March 27, 2018

Two Sides to Every Break Away

One of the most read entries of this blog was my post from September of 2013 titled, "The Break Away". In it I tried to describe the action and what goes on in my head as the play happens.

In a game last week I somehow managed to stop a break away and I was curious what the shooter was thinking while I'm in a state of panic and reaction. I reached out to the opposing player and he was nice enough to indulge me. Thank you to Gary "Gino" Lassen of the Brew Crew.

AN: Midway through the second period and the game was still in the balance when a bad shift change left our blue line wide open in the middle. I spotted one of their fastest forwards pick up the puck and head towards my net. In a flash he was across the blue line and into our zone.

Gino: I don’t exactly remember how I picked up the break away, I think someone had sauced a pass up the middle as one of your defenseman pinched on the wall? Not too sure.

AN: This play, like many break aways didn't develop in a way that let's me analyze the threat and set up with options. When a break away happens like this I barely have time to get moving towards the shooter and start trying to pick up anything I can use to make a save.

Gino: My initial thought was to shoot. First instinct was top right, I already had the puck on my forehand (right handed) and I thought I could clear it.

AN: I saw him carrying the puck right-handed to my glove side which made me a little more confident. I saw that he was coming in head-on which cut down the options I had to cover. I was pretty sure he was going to shoot because of how fast he was heading to the net.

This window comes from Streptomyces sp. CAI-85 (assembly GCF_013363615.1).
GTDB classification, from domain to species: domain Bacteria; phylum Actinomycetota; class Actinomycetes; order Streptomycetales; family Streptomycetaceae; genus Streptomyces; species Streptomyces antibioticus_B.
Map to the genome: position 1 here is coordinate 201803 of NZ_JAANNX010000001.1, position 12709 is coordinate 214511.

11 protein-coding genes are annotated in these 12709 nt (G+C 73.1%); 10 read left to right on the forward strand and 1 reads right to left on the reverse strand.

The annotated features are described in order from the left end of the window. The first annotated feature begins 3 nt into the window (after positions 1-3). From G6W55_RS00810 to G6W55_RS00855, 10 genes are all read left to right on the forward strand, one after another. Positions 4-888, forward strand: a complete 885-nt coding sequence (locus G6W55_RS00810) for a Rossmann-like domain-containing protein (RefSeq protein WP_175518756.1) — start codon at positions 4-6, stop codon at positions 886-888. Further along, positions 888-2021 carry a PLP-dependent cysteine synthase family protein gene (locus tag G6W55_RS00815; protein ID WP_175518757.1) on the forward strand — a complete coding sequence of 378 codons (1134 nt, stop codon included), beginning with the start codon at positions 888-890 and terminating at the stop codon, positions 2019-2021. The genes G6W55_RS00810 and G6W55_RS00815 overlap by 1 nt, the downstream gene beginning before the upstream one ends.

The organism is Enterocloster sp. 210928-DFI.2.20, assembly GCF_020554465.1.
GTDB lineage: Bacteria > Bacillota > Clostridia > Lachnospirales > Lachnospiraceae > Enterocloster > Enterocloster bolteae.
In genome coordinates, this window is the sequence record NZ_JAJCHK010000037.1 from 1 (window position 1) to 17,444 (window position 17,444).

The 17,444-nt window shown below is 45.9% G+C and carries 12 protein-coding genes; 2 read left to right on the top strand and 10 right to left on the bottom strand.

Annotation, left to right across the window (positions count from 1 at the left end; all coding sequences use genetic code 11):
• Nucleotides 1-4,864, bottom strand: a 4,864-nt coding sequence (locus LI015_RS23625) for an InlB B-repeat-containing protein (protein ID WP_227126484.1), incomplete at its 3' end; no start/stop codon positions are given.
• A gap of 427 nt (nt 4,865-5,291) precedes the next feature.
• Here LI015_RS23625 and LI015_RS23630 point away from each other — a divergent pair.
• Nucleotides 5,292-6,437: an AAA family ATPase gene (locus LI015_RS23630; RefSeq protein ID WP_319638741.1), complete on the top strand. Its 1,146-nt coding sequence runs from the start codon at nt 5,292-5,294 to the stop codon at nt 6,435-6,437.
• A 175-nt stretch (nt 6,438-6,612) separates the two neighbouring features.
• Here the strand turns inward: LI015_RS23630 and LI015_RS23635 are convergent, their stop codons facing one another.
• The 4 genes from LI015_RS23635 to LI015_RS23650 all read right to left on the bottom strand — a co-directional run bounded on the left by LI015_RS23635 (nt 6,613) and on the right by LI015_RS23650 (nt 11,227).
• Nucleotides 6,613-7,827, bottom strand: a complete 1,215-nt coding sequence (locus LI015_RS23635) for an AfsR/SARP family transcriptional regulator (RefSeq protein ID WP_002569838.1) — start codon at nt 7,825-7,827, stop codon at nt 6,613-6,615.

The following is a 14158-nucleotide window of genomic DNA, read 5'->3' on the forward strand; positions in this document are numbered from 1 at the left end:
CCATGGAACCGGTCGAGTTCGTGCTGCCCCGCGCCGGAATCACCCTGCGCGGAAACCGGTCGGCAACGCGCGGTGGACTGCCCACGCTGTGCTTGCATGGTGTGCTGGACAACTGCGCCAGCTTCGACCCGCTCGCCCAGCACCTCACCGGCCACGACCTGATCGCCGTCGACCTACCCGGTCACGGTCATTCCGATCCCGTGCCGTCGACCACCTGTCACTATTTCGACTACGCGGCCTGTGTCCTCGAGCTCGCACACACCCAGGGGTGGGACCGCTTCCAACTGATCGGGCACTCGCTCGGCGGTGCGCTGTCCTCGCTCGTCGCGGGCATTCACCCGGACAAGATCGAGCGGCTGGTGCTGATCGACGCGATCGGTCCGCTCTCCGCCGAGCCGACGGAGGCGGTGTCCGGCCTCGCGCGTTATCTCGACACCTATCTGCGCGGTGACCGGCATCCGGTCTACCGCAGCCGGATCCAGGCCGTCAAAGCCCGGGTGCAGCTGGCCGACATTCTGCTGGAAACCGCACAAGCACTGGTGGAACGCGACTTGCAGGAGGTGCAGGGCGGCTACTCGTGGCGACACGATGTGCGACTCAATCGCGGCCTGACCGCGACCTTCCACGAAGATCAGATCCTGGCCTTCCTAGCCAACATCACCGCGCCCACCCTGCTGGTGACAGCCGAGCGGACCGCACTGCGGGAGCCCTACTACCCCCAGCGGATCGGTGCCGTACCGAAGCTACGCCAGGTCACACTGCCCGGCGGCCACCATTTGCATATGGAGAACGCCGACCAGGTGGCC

Gino: As I saw you square up, I decided at the last minute that I'd shoot down low, seeing as you had the top covered. It was too late for a deke and I had too much speed to try, I would have lost the puck.

AN: That left me guessing it was going to be a glove side shot and that's what I decided to play. Or else it was going to be a blocker side shot, or five-hole, or a deke. You see the problem.

He shot quickly and I dropped to the butterfly just as quickly but kept my gloves forward and high. I didn't really track the puck well at all but felt it hit some part of my glove and then I had no idea where it was. I looked down and saw the puck sitting between my pads like a chick in a nest and knew I'd made the save.

Gino: If I had that same opportunity, I don't think much would change. It would be up to chance again. That kind of opportunity with that speed and little amount of time, I’d more than likely always try to shoot it and a solid goalie will see that and be able to shut it down.

I think that this two-sided narrative in different scenarios including saves and goals is fascinating and I will try to get other players to contribute when I can coax them into the spotlight.

Thanks again to Gino for his help with the entry.